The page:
Service innovation : new service development with deep involvement of users and value networks
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- Reports (SNF)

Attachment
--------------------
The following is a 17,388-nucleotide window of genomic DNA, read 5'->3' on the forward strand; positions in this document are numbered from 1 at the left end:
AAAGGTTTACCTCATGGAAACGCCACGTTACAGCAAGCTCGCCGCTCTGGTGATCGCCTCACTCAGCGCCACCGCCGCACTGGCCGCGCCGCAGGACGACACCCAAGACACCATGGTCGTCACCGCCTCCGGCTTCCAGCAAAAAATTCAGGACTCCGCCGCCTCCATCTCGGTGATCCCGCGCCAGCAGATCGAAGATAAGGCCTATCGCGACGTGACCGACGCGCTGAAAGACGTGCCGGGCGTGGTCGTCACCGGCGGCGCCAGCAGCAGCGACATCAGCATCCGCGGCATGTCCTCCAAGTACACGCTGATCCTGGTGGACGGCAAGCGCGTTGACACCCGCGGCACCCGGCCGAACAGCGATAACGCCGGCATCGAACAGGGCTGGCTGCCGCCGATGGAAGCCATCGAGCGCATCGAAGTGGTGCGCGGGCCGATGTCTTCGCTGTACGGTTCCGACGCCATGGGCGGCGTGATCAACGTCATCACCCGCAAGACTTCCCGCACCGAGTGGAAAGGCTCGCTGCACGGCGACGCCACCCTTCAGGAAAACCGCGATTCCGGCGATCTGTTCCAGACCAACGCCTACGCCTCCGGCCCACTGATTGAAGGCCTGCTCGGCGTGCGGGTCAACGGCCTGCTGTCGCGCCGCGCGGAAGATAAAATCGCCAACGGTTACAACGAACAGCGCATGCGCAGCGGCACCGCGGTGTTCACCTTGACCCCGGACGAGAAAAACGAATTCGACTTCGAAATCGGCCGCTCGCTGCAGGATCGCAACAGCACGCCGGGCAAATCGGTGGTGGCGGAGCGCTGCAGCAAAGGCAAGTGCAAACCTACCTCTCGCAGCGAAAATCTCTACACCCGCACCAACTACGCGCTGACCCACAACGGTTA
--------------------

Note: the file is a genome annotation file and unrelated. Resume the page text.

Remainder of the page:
Service innovation has gained interest in recent years and new initiatives have been taken to integrate product innovation and service innovation research. One of the reasons service innovation has gained interest is that it includes not only innovation in service industries, but also service innovation as service encapsulation of goods and other services. Still, the literature on service innovation is fragmented and more knowledge is required to develop successful innovation policies and innovation management practices. This study investigates the relevance of customer involvement and value network partnerships in service innovation. Both topics are reviewed in separate literature studies reported in section 2. From these reviews, sets of testable propositions are developed. The propositions on customer involvement are further investigated by analyses of secondary data from the Community Innovation Survey (CIS-3) and primary data from an empirical study of customer involvement in the service innovation processes of selected service firms conducted in 2005. Propositions on value network partnerships are investigated by two case studies and by comprehensive analyses of the CIS-3 secondary data. The method applied in these studies is elaborated in section 3, including how new measurement instruments capturing these service innovation characteristics were developed. The investigations show that customer involvement has no universal effect on service innovation results. However, they also show that specific types of involvement have positive effects on service innovation results and that these effects are universal to all service firms. Thus, customer involvement may be used to improve service innovation processes and obtain positive innovation results, but the specific types of involvement must be carefully chosen to obtain the wanted innovation results. Similar results were found for value network partnerships, which had a positive effect on innovation intensity for both newto- the-market and new-to-the-firm innovations, while no general effects were identified on innovation processes. Supplier cooperation, however, showed a positive effect on innovation processes intensity. Thus, engaging in specific cooperative arrangements seems to have positive effects on innovation intensity and innovation processes, and further detail on these relationships are given in sections 4 and 5. This report contributes by the empirical findings reported above and by the other detailed findings reported in sections 4 and 5. In addition, the theoretically derived propositions presented in section 2 summarize much of the status of our knowledge of customer involvement and value network partnerships in service innovation. Furthermore, the measures developed to capture these elements may be applied in further studies of service innovation processes and types. The findings from this report have implications for innovation policy, service management and service research, suggesting that service innovation differs from product innovation and requires particular attention by innovation policy makers. The findings also guide service firm managers in deciding how to involve customers and engage in value network partnerships to obtain positive service innovation results and help service innovation researchers in their development of measurement instruments that better capture the unique characteristics of service innovation.